The Magic Of Millets                               

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Read full article by Radhika Gupta @Outlook Poshan Photo Credit: OutlookPoshan

free, and high in dietary fibre and micronutrients such as calcium, iron and phosphorus. Millets in general are better sources of proteins that rice or wheat. Being slow-digesting, millets do not cause a sudden spike in blood sugar unlike refined grains. Replacing wheat and rice with millets in daily diet can therefore have multiple health benefits, and can go a long way in preventing and curing chronic diseases like diabetes, heart diseases and obesity.

Not only can millets be an answer to India’s health crisis, but they are also beneficial for our agricultural and environmental systems. Millets are farmer-friendly crops, being tolerant to harsh weather conditions and droughts. As compared to the requirement of 5000 lts of water to grow 1 kg of rice, millets require only between 650-1200 lts of water. They can also be grown with lesser chemical inputs such as fertilizers and pesticides. Millets are also less prone to spoilage and damage. Finger millets, for example, can be stored and consumed even after a decade of growing.

Despite these benefits, millets largely remain a neglected grain today. But this was not the case even around 50 years ago. While almost a third of all major foodgrains in India constituted millets during 1950-51, this reduced to only around 15% by 2018-19 (Government of India, Pocket Book of Agricultural Statistics 2019). During the Green Revolution that began in the 1960’s, the focus was on ensuring food security for India’s growing population by increasing food production. Through the adoption of modern technology and high-yielding varieties, the production of wheat and rice was enhanced and promoted. The area under production of millets shrank.

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India is gradually realizing the potential of these magic grains again. Earlier recognized as ‘coarse grains’, and looked upon as part of a poor person’s diet, the Indian government in 2018 declared millets as “nutri-cereals”. India also declared 2018 as the National Year of Millets. At India’s request, UN FAO has declared 2023 as the International Year of Millets.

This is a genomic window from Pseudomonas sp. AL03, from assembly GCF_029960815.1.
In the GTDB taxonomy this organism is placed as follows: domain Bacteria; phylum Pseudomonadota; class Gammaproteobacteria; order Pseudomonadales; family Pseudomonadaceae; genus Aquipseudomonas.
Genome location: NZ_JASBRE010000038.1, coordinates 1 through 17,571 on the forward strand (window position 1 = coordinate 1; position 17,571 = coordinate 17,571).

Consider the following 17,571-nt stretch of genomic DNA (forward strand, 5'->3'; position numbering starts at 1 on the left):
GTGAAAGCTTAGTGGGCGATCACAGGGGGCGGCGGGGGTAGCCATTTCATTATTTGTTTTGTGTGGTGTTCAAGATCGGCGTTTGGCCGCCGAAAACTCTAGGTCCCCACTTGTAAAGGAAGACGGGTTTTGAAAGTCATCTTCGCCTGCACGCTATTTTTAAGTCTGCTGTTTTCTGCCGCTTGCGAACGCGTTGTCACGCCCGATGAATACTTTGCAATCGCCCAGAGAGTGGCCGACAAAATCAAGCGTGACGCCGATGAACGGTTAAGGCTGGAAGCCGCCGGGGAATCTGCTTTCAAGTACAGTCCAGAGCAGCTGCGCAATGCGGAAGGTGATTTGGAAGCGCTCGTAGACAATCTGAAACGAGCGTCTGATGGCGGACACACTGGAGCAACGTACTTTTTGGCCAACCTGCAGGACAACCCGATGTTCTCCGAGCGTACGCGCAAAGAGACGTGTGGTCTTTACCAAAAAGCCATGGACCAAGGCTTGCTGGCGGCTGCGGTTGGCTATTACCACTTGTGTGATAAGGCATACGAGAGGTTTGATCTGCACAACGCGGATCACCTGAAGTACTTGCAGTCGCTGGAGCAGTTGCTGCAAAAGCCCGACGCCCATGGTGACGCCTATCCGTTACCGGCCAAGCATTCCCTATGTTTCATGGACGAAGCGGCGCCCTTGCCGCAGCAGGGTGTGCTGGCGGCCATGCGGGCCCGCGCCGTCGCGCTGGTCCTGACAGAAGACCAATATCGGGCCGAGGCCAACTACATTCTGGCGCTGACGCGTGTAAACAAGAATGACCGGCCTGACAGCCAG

There is a trend towards inclusion of millets in existing government programs. The government is promoting the production of millets in a mission mode under the National Food Security Mission. The central government accepted the introduction of millets under the Public Distribution System (PDS) to improve nutrition security among the poor in 2018, although its implementation would depend upon the states’ decisions. The NITI Aayog has also been pushing for introduction of millets in the Integrated Child Development Services (ICDS) programme and mid-day meal scheme.

Although much needs to be done, some state governments have been actively promoting the production and consumption of millets. Karnataka has been distributing millets as part of PDS. Recently, it also piloted the introduction of millets in mid-day meals for school children. Odisha is also taking steps towards inclusion of millets in ICDS and PDS under its Odisha Millets Mission. Recently, in July 2020, Keonjhar district in Odisha launched ragi laddoos to be provided to children as morning snacks under ICDS.

These small steps can go a long way towards mainstreaming millets. With their health, agricultural and environmental benefits, millets offer a promising solution for both food and nutrition security in India. Despite the reduction in production of millets over the years, India is still the largest producer of millets in the world. India must take advantage of the ongoing momentum towards millets, and strive to become the millet capital of the world both in terms of production and consumption.


Posted on

September 5, 2020

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